I don't know what's considered a milestone in the blogging world, but today I noticed I've had over 20,000 views of my blog, which seems pretty incredible to me. I've received nothing but support over these last two years of chronicling my journey on this path called life and I have you readers to thank for that. As an homage to posts past I'm going to revert back to the old format. Music. Fact. Quote. All related to numbers.
My favourite musical is Rent. I remember seeing it when I was 14 in London and again when I was 22 in New York and of course the film came out between those times. I've never been big on musicals, but Rent revolutionised them for me. I realised that my love for music and theatre could actually be combined into something that wasn't trite or cheesy and could carry a profound message. I went to Liberty Theatre in Bermuda and watched the movie Philadelphia with my dad when I was nine years old. I remember it so clearly because it's the first film I ever cried in. My parents had (and lost) plenty of friends with HIV/AIDS and we were always taught to hug and kiss them just like anyone else; that they weren't to be feared, but to be loved. My parents taught me about compassion and about the facts of life and those facts included that everyone was equal, no matter their race, religion or, indeed, sexuality. A memory from the age of three is asking them what "Gay" meant. They explained, I understood and that was the end of that conversation. I learned of family friends who were gay or lesbian and that never changed my opinion of them (whether I liked them or not). Rent confronted the stereotype that HIV/AIDS was reserved for homosexuals. I have myself tested frequently and hope you do also. Ignorance is how this disease spread so quickly and robbed so many of years of their lives. So much can happen in a year. I know that where I was a year ago is, both literally and figuratively, miles from where I am now. I left Bermuda on November 10th last year. Exactly a year and a day ago and I haven't yet been back. I haven't seen my mother, brother, stepdad, older sister or cat in all that time. Five hundred, twenty-five thousand, six hundred minutes...how do you measure a year in the life?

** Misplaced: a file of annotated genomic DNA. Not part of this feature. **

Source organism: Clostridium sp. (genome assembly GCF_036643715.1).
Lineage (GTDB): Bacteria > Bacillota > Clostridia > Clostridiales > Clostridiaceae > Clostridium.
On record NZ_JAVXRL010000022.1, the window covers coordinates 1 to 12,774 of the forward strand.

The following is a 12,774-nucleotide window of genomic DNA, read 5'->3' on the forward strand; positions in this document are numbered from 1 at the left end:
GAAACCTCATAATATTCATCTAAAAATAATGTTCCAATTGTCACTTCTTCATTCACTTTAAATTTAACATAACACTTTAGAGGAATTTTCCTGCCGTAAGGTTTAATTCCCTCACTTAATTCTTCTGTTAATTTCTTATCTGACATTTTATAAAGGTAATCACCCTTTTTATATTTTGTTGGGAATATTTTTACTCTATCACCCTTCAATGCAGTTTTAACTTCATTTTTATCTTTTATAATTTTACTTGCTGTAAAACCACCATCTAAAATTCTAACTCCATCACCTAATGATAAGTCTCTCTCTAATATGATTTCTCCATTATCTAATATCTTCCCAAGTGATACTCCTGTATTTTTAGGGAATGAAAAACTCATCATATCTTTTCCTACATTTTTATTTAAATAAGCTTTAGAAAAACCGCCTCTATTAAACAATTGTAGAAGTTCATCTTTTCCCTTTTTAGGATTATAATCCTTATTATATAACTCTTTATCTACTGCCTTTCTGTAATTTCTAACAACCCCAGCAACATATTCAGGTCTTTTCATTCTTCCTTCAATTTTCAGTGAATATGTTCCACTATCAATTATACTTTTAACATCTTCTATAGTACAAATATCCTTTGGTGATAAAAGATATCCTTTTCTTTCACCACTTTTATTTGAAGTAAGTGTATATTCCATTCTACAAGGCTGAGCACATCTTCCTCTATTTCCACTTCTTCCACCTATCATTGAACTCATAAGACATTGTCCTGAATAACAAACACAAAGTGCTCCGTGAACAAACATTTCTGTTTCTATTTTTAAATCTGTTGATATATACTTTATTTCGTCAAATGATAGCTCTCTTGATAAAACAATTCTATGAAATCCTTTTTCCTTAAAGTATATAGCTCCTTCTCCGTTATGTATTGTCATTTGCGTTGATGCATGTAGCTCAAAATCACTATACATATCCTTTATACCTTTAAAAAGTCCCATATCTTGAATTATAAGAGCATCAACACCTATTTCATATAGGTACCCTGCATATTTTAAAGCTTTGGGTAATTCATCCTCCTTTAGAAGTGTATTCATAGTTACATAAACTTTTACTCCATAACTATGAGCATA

Fact: Women speak 20,000 words a day??
Whilst looking up facts I specifically looked up the number 20,466 because that's the actual number of page views. The only thing I could find was a gene labelled that number and there was a lot of science speak so I couldn't actually figure out the purpose of that particular gene (any scientists out there willing to assist?). Devastatingly, there are 20,000 dolphins slaughtered every year in Japan (for more information visit The Cove's website). However, I realised that was more sad than celebratory, but still worth a mention to increase awareness. Also not necessarily celebratory (but interesting from the perspective of someone who talks a lot - or at least very quickly) is the "fact" that women speak 20,000 words a day, as opposed to men's 7,000 (as claimed in the book The Female Brain by Louann Brizendine, a clinical professor of psychiatry at the University of California in San Francisco.) The Guardian, however, is not so sure it agrees. And neither am I. My father was the most talkative person you would ever have met. He spent his life on the telephone, each of us receiving our daily wake-up calls. Multiple people have told me of how they miss their daily chats with him. How he found the time in the day for that many conversations I will never know!
Quote: Twenty Thousand Leagues Under The Sea
I've really never believed in God, at least not the one I was taught about in Sunday school. But a power greater than myself...well, that I could always believe in without realising, because I grew up on an island and that power is, and always has been, the ocean. I know its strength because I know it can choose to destroy and drown me or carry me to the safety of shore. In fact Jules Verne said it better than I ever could:
|My leap of faith into the deep blue sea|